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Motown Matrix: Race, Gender and Class Identity in "The Sound of Young America"

Semester and Year WI 2017
Course Number IDSEM-UG1542
Section 001
Instructor Michael Dinwiddie
Time 10:00 AM - 1:15 PM
Units 4
Level U
Requirement   HUM



In the 1960s Motown Records emerged as a dominant force in American popular music. Billing itself as “The Sound of Young America,” Motown established a lyrical and musical discourse through its records and albums that struck a responsive chord with white and black listeners alike. In this seminar we examine the race, gender and class identity that is inherent in—and emerges from—“The Motown Sound.” How did this company exploit the nationalist pride in the African American community while simultaneously positioning itself as a “crossover” enterprise to whites? What models of business and community did Motown emulate and create? And how did Motown affect the politics and racial discourse of its listeners? Our exploration situates Motown in the Detroit community of the 1950s and 1960s, to understand how it was “imagined,” and its impact on the wider culture. Readings may include excerpts from  The Origins of the Urban Crisis  by Thomas Sugrue;  One Nation Under a Groove  by Gerald Early;  Where Did Our Love Go?  by Nelson George;  American Odyssey  by Robert Conot;  Dancing in the Street  by Suzanne E. Smith;  Just My Soul Responding  by Brian Ward, and  Detroit: I Do Mind Dying  by Dan Georgakas and Marvin Surkin. The lyrics of Marvin Gaye, Stevie Wonder, and Holland-Dozier-Holland as well as such films as  Standing in the Shadows of Motown  and  Dream Girls  may be included.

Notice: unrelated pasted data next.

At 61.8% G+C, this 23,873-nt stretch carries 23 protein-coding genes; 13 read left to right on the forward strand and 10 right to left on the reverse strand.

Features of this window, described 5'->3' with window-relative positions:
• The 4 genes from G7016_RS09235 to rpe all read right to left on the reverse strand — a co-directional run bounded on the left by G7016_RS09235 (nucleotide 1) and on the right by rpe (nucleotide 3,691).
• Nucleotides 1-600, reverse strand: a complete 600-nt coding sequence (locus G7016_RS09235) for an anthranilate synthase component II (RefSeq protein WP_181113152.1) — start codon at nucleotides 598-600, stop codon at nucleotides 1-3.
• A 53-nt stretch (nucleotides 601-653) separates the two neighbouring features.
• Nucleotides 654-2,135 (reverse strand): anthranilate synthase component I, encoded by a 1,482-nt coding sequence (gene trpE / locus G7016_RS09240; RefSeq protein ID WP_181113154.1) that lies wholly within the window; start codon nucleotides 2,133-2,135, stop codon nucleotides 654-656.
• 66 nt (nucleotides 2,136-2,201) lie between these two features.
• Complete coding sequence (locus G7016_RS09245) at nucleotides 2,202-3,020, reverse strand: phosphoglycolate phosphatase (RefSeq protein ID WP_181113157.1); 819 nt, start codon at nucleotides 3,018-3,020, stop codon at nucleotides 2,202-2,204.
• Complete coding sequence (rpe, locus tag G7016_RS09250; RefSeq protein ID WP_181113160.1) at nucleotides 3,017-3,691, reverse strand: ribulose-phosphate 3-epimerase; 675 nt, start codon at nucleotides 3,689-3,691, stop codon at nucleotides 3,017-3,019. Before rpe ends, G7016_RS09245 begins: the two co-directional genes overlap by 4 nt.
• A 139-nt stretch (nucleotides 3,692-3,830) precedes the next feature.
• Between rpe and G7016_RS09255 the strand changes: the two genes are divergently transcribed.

All Syllabi

Course Type

Interdisciplinary Seminars (IDSEM-UG)